مواجهه درمانی در درمان اختلال PTSD در افراد وابسته به کوکائین: یافته های اولیه
|کد مقاله||سال انتشار||تعداد صفحات مقاله انگلیسی||ترجمه فارسی|
|32288||2001||8 صفحه PDF||سفارش دهید|
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Publisher : Elsevier - Science Direct (الزویر - ساینس دایرکت)
Journal : Journal of Substance Abuse Treatment, Volume 21, Issue 1, July 2001, Pages 47–54
Individuals (n = 39) participated in an outpatient, 16-session individual, manual-guided psychotherapy designed to treat concurrent PTSD and cocaine dependence. Therapy consisted of a combination of imaginal and in-vivo exposure therapy techniques to treat PTSD symptoms and cognitive-behavioral techniques to treat cocaine dependence. Although the dropout rate was high, treatment completers (i.e., patients who attended at least 10 sessions; n = 15) demonstrated significant reductions in all PTSD symptom clusters and cocaine use from baseline to end of treatment. Significant reductions in depressive symptomatology, as measured by the Beck Depression Inventory, and psychiatric and cocaine use severity, as measured by the Addiction Severity Index, were also observed. These improvements in PTSD symptoms and cocaine use were maintained over a 6-month follow-up period among completers. The average pre- to posttreatment effect size was 1.80 for PTSD symptoms and 1.26 for drug and alcohol use severity. Baseline comparisons between treatment completers and noncompleters revealed significantly higher avoidance symptoms, as measured by the Impact of Events Scale, and fewer years of education among treatment noncompleters as compared to completers. This study provides preliminary evidence to suggest that exposure therapy can be used safely and may be effective in the treatment of PTSD in some individuals with cocaine dependence. However, the study is limited by the uncontrolled nature of the study design, small number of subjects, and high dropout rate.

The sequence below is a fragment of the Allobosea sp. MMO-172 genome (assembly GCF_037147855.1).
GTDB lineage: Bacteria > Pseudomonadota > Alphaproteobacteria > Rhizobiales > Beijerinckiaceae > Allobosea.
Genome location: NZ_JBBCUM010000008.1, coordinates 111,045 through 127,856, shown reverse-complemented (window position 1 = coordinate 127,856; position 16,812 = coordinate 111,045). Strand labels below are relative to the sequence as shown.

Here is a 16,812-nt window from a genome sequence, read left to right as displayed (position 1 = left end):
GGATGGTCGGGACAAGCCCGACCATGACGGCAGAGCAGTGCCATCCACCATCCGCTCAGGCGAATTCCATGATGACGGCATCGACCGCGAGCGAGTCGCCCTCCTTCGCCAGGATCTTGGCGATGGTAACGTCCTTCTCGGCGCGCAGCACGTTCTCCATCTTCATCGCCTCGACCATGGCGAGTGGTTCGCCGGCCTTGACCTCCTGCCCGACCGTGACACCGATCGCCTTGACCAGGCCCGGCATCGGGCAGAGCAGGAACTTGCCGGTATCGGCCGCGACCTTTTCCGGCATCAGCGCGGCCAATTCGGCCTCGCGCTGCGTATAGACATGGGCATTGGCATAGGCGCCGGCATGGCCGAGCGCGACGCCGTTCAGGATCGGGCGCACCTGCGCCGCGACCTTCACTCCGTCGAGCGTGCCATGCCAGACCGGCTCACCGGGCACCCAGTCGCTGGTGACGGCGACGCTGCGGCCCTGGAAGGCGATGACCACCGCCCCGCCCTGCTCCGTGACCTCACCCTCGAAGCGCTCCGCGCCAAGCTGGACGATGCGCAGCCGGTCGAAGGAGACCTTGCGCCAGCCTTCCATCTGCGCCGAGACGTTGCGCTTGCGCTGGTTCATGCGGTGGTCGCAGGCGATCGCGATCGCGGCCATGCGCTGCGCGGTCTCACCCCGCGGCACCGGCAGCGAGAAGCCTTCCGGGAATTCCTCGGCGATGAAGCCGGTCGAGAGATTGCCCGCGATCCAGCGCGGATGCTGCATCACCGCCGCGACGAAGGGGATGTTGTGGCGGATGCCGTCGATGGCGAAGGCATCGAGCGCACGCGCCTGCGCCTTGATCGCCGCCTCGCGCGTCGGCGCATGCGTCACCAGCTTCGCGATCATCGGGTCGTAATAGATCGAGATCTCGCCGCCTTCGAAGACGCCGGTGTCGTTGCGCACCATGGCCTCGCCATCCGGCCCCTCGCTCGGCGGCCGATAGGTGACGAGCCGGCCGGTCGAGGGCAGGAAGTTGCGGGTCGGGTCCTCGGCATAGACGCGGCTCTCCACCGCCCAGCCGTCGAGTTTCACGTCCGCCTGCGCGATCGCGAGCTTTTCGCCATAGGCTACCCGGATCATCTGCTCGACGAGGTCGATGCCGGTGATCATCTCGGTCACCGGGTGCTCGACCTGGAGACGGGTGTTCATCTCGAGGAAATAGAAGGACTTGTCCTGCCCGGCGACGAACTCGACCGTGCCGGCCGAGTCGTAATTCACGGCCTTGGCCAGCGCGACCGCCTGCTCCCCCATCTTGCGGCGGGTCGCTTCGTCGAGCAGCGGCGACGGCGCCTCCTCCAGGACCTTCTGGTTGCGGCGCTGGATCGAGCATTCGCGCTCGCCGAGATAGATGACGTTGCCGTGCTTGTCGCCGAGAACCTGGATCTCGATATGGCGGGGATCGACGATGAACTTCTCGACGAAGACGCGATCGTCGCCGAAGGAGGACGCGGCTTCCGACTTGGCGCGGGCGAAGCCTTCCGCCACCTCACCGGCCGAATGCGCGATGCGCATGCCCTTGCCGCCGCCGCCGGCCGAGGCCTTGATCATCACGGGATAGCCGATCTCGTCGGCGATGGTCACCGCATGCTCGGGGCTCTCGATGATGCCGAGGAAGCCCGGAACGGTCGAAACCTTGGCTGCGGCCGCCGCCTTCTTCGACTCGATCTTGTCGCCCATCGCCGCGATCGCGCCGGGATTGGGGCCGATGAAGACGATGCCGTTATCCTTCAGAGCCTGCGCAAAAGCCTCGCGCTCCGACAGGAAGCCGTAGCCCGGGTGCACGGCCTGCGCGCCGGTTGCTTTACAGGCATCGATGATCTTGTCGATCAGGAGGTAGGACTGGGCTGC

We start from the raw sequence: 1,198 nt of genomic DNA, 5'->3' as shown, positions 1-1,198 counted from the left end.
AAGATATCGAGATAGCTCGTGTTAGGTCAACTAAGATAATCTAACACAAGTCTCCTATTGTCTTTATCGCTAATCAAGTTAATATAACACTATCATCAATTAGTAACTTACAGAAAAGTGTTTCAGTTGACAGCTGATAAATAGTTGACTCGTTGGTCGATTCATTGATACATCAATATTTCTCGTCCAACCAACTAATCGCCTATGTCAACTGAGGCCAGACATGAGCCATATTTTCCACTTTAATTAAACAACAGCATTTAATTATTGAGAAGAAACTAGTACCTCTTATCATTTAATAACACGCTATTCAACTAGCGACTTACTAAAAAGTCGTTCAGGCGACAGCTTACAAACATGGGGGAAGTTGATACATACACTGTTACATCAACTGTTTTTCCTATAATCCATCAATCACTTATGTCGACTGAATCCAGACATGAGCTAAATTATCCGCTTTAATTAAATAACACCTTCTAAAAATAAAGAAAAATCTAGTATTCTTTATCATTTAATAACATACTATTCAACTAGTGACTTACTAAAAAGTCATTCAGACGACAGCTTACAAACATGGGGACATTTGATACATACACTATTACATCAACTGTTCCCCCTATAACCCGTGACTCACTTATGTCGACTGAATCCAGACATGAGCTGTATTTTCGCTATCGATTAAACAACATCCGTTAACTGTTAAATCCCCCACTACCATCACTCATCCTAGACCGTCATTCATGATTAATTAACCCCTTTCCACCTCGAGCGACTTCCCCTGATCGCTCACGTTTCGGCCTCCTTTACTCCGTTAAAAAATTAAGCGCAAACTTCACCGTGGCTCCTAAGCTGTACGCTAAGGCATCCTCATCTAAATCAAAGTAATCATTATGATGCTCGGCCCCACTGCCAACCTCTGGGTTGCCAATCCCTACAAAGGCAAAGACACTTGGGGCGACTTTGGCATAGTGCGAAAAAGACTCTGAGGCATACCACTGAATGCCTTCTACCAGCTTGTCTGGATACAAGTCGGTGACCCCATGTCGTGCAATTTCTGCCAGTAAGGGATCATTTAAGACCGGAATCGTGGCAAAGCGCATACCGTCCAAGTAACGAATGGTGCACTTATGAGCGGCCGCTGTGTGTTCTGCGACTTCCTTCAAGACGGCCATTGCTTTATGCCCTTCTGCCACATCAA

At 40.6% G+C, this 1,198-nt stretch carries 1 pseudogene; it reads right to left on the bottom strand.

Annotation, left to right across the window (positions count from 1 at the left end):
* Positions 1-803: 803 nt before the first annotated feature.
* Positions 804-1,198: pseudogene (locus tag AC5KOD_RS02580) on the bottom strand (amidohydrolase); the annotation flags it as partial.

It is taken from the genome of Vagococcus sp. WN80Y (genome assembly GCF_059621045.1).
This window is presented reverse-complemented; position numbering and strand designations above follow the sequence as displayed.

Among psychosocial treatments for posttraumatic stress disorder (PTSD), exposure-based therapies have been extensively studied Foa & Meadows, 1997 and Foa & Rothbaum, 1998. Individuals with both civilian and combat-related PTSD have shown significant reductions in PTSD and associated symptoms (e.g., depression, social adjustment) when treated with exposure therapy Hembree & Foa, 2000 and Foa et al., 1999. In the consensus statement compiled by the International Consensus Group on Depression and Anxiety, exposure therapy was selected as the most appropriate form of psychotherapy to manage PTSD (Ballenger et al., 2000). The Expert Consensus Guidelines for the treatment of PTSD (Frances, 1999) recommend exposure therapy as the most effective and rapidly acting non-pharmacologic treatment for PTSD. The clinical application and empirical investigation of the efficacy of exposure therapy, however, has been limited primarily to individuals without comorbid substance use disorders (SUDs). When asked to rate the appropriateness of various treatments for PTSD in the presence of a comorbid SUD, psychotherapy experts in the field (Foa et al., 1999) recommended exposure therapy as a second-line treatment of choice, following anxiety management techniques, cognitive therapy, and psychoeducation. The reluctance to use or systematically investigate exposure-based treatment of PTSD in SUD populations is based, in part, on the belief that exposure is too emotionally distressing for SUD patients, who are frail or vulnerable (cf., Abueg & Fairbank, 1992; cf. Triffleman, Carroll, & Kellogg, 1999) to tolerate exposure without relapse. In addition, it has been suggested that SUD patients may be too cognitively impaired for imagery procedures Abueg & Fairbank, 1992 and Pitman et al., 1991. Several case studies investigating the use of exposure-based treatments in individuals with comorbid PTSD and a variety of SUDs have had mixed results Keane & Kaloupek, 1982, Mueser & Butler, 1987, Pitman et al., 1991 and Vaughan & Tarrier, 1992. An estimated 30% to 60% of individuals with SUDs meet criteria for comorbid PTSD Brown et al., 1995 and Stewart, 1996. These estimates are significantly greater than estimates of PTSD in the general population (8% to 9%; Kessler, Sonnega, Bromet, Hughes, & Nelson, 1995; Hidalgo & Davidson, 2000). Cottler, Compton, Mager, Spitznagel, and Janca (1992) found that cocaine/opiate users had the highest risk for comorbid PTSD and that the rate of PTSD was ten times higher in this group when compared to individuals without cocaine dependence. Many investigators have noted that PTSD/SUD comorbidity is associated with a more severe symptom profile, higher rates of Axis I and II pathology, more severe social impairment, and poorer treatment course and outcome Back et al., 2000, Brown et al., 1995, Najavits et al., 1998a, Ouimette et al., 1999 and Stewart et al., 1999. The goal of the present study was a preliminary, uncontrolled evaluation of the safety, efficacy, and tolerability of exposure therapy in the treatment of PTSD among a sample of individuals with comorbid PTSD and cocaine dependence. Patient retention and improvement in PTSD severity, cocaine use, and associated features during treatment and at 6 months follow-up were examined. Baseline characteristics of individuals who completed treatment (i.e., attended ten or more sessions) were compared with individuals who did not complete treatment.